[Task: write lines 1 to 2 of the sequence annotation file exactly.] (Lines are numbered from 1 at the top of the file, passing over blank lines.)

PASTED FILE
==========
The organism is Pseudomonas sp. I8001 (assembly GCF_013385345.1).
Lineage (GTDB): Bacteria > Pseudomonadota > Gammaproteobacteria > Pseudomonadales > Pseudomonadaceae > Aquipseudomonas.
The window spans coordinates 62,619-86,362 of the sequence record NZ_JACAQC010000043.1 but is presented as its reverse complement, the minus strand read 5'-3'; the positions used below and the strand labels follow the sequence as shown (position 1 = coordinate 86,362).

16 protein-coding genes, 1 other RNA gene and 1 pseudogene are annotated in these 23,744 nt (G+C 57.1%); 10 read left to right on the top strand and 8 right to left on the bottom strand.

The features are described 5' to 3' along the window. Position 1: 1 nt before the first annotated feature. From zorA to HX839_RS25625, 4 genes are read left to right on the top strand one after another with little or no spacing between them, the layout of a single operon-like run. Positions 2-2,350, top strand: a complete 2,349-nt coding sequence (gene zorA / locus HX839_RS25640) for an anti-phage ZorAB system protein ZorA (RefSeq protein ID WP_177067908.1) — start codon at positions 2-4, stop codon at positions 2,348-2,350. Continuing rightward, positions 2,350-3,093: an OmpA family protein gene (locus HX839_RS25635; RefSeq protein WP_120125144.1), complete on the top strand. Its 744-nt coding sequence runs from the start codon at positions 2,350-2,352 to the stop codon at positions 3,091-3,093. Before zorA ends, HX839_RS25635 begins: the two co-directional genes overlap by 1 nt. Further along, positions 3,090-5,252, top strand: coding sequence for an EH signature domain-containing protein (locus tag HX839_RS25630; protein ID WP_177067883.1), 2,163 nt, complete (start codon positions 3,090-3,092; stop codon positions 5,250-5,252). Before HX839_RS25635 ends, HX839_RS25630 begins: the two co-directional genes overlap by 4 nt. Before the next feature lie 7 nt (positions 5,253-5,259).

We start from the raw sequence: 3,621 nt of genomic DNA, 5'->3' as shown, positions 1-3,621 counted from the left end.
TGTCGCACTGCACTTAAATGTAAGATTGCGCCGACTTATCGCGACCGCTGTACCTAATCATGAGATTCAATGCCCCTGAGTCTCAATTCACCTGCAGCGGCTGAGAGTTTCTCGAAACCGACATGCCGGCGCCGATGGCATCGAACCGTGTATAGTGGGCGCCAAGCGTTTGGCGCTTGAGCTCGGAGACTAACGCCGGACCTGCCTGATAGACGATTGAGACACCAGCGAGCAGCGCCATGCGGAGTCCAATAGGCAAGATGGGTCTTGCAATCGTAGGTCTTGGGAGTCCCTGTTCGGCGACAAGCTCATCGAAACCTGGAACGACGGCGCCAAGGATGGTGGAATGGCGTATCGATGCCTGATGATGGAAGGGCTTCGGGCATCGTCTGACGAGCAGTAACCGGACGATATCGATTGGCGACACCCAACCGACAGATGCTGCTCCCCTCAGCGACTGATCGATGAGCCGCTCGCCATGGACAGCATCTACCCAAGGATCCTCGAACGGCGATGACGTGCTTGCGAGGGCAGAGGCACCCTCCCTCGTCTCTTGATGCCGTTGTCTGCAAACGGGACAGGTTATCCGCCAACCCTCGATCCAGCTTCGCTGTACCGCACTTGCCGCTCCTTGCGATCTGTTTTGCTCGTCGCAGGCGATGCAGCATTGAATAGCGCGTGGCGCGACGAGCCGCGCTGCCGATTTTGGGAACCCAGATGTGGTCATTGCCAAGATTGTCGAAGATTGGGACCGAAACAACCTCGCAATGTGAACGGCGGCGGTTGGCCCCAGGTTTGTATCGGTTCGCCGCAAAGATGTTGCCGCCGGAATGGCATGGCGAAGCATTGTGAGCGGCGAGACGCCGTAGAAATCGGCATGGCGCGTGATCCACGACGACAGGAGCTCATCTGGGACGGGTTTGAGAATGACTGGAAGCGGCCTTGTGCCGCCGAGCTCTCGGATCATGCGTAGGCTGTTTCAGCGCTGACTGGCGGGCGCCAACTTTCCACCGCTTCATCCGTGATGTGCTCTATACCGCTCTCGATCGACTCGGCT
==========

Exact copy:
The organism is Pseudomonas sp. I8001 (assembly GCF_013385345.1).
Lineage (GTDB): Bacteria > Pseudomonadota > Gammaproteobacteria > Pseudomonadales > Pseudomonadaceae > Aquipseudomonas.